“Then We Came To The End” is a novel published by first time author Joshua Ferris. The novel is about an ad agency from the height of the dot-com boom down through its eventual nadir, when almost everyone gets laid off.
This book received good reviews from many sources and I was eying it for a while; recently I have been down for the count and had a bit of time to catch up on my reading so I pulled it off my shelf and read it cover to cover.
I used to work at something “close” to an ad agency; during the height of the dot-com boom many firms were gluing together their existing consulting and technology practices with ad agencies to put together a dot-com sheen that led to high (short term) market values. Thus I have some level of experience with the environment that Ferris is describing.
Ferris is pretty funny when he describes the camaraderie of a small firm, the petty infighting over titles, and the need to “look busy” especially as layoffs claim more and more victims. His fictional firm gets smaller and smaller by the day as staff and supporting functions are reduced in size; security, the partners, and the office coordinator are mostly what’s left at the end.
We had this too; as we lost clients supporting staff like HR and payroll were fired along with any consultants “on the bench” (not billing). This type of activity is like eating your seed corn; you are eliminating any chance of coming back later if there isn’t any infrastructure in place.
As in the book, huge swathes of territory (floors) were abandoned; you could walk around and just see tangles of network wires where the machines were disconnected and a bit of detritus and personal effects.
There is an inherent dread in knowing that you can be fired at any time; it brings out the worst in anyone. As in the book, the smallest events like how you conduct yourself at a meeting or the perceived quality of your latest, insignificant assignment might be the difference between staying and leaving.
Our firings were more chaotic in real life than they were in the book; people did cry, and they also stole whatever they could get their hands on. CD burners and laptops were of high value back then and a frequent target of ire. In the book they also received organized severance packages; towards the end my company didn’t even pay the medical insurance dues, as I found out to my dismay.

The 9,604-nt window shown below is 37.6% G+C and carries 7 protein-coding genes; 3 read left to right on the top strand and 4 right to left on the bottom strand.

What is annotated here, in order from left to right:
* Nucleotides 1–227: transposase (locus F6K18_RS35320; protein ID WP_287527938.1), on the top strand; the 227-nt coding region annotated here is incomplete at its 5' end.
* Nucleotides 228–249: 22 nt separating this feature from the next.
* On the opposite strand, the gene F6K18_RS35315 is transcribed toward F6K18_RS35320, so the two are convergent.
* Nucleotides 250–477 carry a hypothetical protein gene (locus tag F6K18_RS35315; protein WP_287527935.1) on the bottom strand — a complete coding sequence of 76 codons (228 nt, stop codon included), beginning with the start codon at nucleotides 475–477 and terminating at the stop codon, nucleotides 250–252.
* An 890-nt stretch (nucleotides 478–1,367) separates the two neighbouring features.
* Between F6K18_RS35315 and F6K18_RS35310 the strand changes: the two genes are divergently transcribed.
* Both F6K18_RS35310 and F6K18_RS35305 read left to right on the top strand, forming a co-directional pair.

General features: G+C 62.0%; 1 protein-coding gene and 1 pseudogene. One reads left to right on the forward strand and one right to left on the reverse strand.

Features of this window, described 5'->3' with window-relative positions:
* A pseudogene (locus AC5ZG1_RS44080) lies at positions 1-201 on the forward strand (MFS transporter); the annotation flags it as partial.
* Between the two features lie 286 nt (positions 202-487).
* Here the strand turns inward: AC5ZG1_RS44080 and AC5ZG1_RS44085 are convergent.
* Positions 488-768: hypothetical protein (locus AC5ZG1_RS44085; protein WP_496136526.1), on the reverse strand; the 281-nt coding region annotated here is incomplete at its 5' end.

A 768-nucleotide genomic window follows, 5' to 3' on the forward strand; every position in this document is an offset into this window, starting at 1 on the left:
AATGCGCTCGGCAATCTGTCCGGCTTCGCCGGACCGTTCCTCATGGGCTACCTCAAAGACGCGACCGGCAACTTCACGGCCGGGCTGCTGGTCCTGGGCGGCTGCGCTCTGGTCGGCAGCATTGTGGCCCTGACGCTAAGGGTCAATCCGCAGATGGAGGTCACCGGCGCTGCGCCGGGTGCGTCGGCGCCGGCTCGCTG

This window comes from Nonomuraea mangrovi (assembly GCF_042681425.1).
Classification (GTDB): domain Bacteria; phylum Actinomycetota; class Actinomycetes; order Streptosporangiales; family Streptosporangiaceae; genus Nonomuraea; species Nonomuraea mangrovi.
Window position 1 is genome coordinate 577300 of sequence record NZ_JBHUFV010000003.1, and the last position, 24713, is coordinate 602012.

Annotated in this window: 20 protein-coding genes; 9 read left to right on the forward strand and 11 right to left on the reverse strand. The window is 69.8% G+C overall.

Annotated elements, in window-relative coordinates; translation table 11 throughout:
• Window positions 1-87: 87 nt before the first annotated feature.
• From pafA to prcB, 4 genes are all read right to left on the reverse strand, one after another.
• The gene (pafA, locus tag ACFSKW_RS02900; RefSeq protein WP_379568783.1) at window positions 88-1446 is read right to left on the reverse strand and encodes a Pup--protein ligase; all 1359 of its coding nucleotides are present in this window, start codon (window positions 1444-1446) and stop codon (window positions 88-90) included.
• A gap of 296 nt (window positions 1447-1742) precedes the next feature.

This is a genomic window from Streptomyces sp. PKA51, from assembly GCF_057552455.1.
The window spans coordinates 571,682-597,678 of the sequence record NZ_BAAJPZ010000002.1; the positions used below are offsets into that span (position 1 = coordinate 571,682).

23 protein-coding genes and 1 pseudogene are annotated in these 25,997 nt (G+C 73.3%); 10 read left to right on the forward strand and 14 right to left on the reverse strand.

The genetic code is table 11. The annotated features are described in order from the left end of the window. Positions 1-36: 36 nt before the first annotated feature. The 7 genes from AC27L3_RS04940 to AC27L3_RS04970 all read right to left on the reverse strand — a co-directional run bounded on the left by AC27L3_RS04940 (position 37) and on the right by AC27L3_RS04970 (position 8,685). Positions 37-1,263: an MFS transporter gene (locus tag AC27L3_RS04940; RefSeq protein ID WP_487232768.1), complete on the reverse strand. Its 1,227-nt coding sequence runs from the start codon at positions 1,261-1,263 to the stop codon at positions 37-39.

Another part of the book that rang true was the meet-up at the end; one of the advertising employees was an author at a reading and everyone got back together to discuss their lives after all the layoffs were done. Most of them went back to similar jobs at other firms, and life went on, but a few left the business entirely for dramatically different occupations (one joined the military).
In the book, most of the people (with a couple of exceptions) spent most of their day gossiping and scheming, and telling stories. The fictional agency did not seem like a well run place; this matched my experience of dealing with the “creatives”. I had the hardest time trying to get them to write proposals, describe their deliverables, and execute on their plans. Much of this work that was fetching top dollar during the dot-com boom (and able to support big buildings, many executives, and lots of staff) melted away with the dot-coms. Consulting, too, took a horrendous hit during the downturn, but was able to reconstitute itself by going back to system implementations and “body shop” tactics. I haven’t been with the “creatives” since, but I tend to think that they haven’t come back close to their 2000 ‘ish’ heyday.
The weakest parts of the book concern a detour into the lead partner getting sick and questioning her commitment to a life of work… yawn. Much funnier are the fictionalized rant of a corporate malcontent who goes off his rocker and spends all day on elaborate pranks and even comes back as a clown with a paintgun after being fired.
Cross posted at LITGM